By DAVID STREITFELD Published: June 24, 2010
Fannie Mae’s decision to begin punishing people who walk away from their unpaid mortgages could prove difficult to sell to the public and might be impossible to execute, housing and lending experts said Thursday.
The big mortgage financing company, which owns or guarantees millions of mortgages, announced on Wednesday that it would sue homeowners who have the capacity to pay but default anyway. It also said it would prevent these strategic defaulters from getting a new Fannie Mae-backed loan for seven years, which could potentially shut millions of buyers out of the market.
But it was unclear, the experts said, why Fannie Mae was threatening delinquent owners and what it hoped to achieve. The new direction seems to run counter to the Obama administration’s efforts to reinvigorate the housing market. And there were basic questions about how Fannie would be able to distinguish between those homeowners who defaulted intentionally and the unfortunate ones who had no choice.
“How are they going to do this, and for what result?” asked Grant Stern, president of the Morningside Mortgage Corporation on Bay Harbor Islands, Fla. “So they can find the people who have a little money left after their house crashed and take it away from them?”
A Fannie Mae spokeswoman said that the goal of the new punitive policies was to force defaulting homeowners to work with their servicers to surrender their houses through either a lender-approved short sale or by formally giving up the deed.
“We really want to encourage borrowers to pursue alternatives to foreclosure,” said the spokeswoman, Janis Smith.
Fannie’s newly aggressive stance comes as the debate is heating up over how much, if at all, borrowers should be held liable for their foreclosures.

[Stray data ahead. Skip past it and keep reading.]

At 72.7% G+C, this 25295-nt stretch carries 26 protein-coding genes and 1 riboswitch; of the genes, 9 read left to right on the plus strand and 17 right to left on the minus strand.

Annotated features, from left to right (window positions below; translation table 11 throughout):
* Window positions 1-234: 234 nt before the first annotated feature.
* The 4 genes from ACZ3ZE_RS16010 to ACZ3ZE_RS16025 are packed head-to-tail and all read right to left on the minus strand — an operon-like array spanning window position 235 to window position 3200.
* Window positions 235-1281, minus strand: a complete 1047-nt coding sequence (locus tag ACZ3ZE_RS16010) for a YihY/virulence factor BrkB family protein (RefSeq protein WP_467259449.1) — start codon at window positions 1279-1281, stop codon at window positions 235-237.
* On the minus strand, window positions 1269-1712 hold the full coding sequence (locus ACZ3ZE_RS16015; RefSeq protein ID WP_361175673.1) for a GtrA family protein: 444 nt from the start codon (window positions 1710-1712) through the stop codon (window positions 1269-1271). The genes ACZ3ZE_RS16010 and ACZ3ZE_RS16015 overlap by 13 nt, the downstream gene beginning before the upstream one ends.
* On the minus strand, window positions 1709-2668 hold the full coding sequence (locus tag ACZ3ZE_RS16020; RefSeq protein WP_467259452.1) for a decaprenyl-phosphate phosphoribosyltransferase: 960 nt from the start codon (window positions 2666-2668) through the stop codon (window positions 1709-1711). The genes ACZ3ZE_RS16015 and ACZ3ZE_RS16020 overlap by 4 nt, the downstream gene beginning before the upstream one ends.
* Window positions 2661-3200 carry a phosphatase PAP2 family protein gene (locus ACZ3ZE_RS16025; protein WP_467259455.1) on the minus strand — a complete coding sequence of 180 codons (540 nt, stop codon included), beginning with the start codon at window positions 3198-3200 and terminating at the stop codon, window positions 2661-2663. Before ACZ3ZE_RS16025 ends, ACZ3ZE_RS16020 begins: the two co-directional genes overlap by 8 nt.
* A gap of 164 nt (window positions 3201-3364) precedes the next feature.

Republicans recently added a measure to a Federal Housing Administration financing bill in the House of Representatives that would forbid strategic defaulters from getting an F.H.A.-insured loan.
The California Legislature is debating a proposed law that goes in the other direction, shielding many more delinquent borrowers from debt collectors.
Fannie and its sister company, Freddie Mac, control 30 million mortgages, providing liquidity to the housing market. They have been under government conservatorship since September 2008; the ultimate cost of the rescue to taxpayers might hit $400 billion.
Chris Dickerson of the Federal Housing Finance Agency, which regulates Fannie, said, “We support Fannie Mae taking a policy position that discourages borrowers who can afford to pay their mortgage from walking away.”
Fannie Mae will announce the details of its new program next month, when the servicers who collect mortgage payments on Fannie’s loans will get explicit instructions on how to make recommendations for lawsuits.
But for some in the mortgage business, the new direction seemed little more than a cruel joke.
“Fannie wants to lock people up in a jail of negative net worth for much of the rest of their lives,” said Lou Barnes, a Colorado mortgage banker. “They’re bringing back the debtor’s prison.”
The plan poses some political problems as well as practical ones. Fannie Mae might be a ward of the government but its new policy is at distinct odds with the Obama administration, which has been trying to restart the fragile housing market by lowering interest rates, offering tax credits and insuring millions of new loans.